However, the person whom Robert Graves placed all his reliance on for the invention of his 'tree calendar' and the subsequent 'tree zodiac’ was an Irishman. Ruairí Ó Flaitheartaigh or, in Anglicized form, Roderic O'Flaherty (1629-1718). He was born in Co Galway and inherited Magh Cuilinn (Moycullen) Castle and estate. He did study under Dubhaltach Mac Firbisigh, one of Ireland's great scholars who was killed at the age of 85 years by an English soldier when he was returning to Galway from Dublin. O'Flaherty himself also became a victim of the Cromwellian confiscations being driven out of his home. He decided to write a history of Ireland in Latin which he called Ogygia: seu Rerum Hibernicarum Chronologia & etc. (later translated as Ogygia, or a Chronological account of Irish Events (collected from Very Ancient Documents faithfully compared with each other & supported by the Genealogical & Chronological Aid of the Sacred and Profane Writings of the Globe). This was published in Latin in 1685. The English translation came out in 1793, translated by Rev. James Hely in 2 vols. One presumes that Robert Graves read the text in Latin.
Before coming to this work in detail, we should took at the title Ogygia because I have seen a recent book purporting to be on ‘Celtic astrology’ in which the author seems to be labouring under the misapprehension that Ogygia was a synonym for Ogham, the earliest form of Irish writing. They had not only failed to read this book but did not know their Homer. In the Odyssey Ogygia is the island of Calypso vaguely thought of as being an island to the west. It was O'Flaherty's cypher for Ireland.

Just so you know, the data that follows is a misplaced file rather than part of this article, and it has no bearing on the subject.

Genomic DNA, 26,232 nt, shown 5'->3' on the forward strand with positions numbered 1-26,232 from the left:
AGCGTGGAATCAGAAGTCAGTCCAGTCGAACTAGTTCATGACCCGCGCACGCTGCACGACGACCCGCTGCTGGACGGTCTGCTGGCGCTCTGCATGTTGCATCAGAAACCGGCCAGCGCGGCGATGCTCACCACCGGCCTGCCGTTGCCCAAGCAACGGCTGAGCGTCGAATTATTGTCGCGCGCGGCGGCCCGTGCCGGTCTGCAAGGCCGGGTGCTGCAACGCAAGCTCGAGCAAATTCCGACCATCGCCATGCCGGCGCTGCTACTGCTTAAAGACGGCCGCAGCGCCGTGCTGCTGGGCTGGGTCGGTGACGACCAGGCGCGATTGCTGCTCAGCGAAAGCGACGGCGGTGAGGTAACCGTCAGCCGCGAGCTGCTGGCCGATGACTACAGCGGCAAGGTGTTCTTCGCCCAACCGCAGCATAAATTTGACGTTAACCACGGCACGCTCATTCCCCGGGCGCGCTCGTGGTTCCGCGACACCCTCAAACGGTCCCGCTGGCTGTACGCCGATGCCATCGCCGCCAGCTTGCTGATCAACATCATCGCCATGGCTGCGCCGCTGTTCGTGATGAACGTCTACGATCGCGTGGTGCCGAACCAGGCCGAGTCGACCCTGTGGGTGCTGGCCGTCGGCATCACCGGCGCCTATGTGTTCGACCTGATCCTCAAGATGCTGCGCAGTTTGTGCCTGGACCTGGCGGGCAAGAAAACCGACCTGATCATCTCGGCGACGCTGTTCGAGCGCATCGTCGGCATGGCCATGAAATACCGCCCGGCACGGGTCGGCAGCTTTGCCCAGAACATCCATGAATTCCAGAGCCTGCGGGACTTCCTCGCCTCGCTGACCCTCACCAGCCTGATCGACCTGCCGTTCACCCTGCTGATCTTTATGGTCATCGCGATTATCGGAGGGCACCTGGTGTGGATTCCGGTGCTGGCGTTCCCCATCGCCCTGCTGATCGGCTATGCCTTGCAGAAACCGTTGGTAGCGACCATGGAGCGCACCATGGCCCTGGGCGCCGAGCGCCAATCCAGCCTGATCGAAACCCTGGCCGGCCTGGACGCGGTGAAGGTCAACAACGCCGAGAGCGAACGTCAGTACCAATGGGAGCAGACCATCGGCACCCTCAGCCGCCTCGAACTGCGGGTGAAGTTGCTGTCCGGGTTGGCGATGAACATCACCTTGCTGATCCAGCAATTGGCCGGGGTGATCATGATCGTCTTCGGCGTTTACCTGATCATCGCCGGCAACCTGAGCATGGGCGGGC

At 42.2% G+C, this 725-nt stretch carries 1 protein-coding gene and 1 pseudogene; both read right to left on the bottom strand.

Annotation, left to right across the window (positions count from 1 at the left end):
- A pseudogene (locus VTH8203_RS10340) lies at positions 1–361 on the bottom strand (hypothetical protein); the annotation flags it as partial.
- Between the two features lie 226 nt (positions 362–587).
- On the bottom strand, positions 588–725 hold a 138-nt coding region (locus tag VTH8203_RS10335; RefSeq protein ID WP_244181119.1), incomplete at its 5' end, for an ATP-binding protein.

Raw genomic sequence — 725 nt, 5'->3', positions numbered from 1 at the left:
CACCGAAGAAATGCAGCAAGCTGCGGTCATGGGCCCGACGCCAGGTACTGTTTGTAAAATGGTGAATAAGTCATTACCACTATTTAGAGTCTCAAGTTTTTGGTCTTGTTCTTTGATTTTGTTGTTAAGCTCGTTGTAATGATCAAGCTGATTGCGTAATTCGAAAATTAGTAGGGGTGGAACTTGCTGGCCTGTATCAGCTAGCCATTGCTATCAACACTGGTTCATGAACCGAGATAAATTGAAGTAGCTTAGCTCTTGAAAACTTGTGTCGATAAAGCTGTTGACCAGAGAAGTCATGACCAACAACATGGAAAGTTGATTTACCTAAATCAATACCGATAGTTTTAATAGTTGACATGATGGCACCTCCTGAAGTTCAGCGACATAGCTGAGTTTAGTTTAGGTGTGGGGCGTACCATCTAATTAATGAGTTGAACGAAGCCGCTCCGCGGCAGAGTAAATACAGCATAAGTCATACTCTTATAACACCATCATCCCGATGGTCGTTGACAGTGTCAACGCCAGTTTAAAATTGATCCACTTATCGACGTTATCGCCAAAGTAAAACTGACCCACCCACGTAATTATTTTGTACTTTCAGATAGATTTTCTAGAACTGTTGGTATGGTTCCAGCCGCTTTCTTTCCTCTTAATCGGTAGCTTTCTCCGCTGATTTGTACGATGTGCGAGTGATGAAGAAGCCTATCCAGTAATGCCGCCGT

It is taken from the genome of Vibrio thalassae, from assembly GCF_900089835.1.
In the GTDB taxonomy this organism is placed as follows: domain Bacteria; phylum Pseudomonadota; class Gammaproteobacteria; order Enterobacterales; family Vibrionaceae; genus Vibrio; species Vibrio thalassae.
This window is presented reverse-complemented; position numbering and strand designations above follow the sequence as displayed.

In 17th Century Ireland, no Irish person could hope to circulate a book on the history of the country from an Irish point of view without incurring the wrath of the English conquerors. The 17th Century was the period when an all out attempt was made by the English administration to finally reduce the Irish nation, eliminating the ruling class, the intelligentsia and destroying the native law system. All books in Irish were to be destroyed and all native centres of learning were closed.
The Irish exiles resorted to publishing books in Irish during the 17th Century and 18th Century on the Continent in places such as Louvain, Paris, Rome and Antwerp. These books were then smuggled back into the country. Other writers, using Latin as a literary vehicle, had to use cyphers if they were speaking of Ireland. When Colonel Cathal O' Kelly wrote an account of the Williamite conquest of Ireland in 1691 he had to call it Macariae Excidum, or the Destruction of Cyprus - using Cyprus as the cypher for Ireland.
The title Ogygia, therefore, was O'Flaherty's cypher for Ireland and has nothing to do with Ogham. It should be pointed out that O'Flaherty's Ogygia was immediately criticised for its scholarship by such worthies as the Scottish Gael Sir George Mackenzie of Rosehaugh (1636-91), Dean of Faculty (1682) at Aberdeen, who established the Advocates Library in Edinburgh, which, in 1925, became the National Library of Scotland. By coincidence, the library contained a 16th Century text in Irish called ‘Ranna na Aeir’ (On the Constellations) which shows some of the realities of Irish cosmology. The arguments about O'Flaherty's claims became a running controversy into the 18th century, ending with a book published in 1775 entitled The Ogygia Vindicated by C. O'Connor of Dublin. None of these arguments seem to have been known by Robert.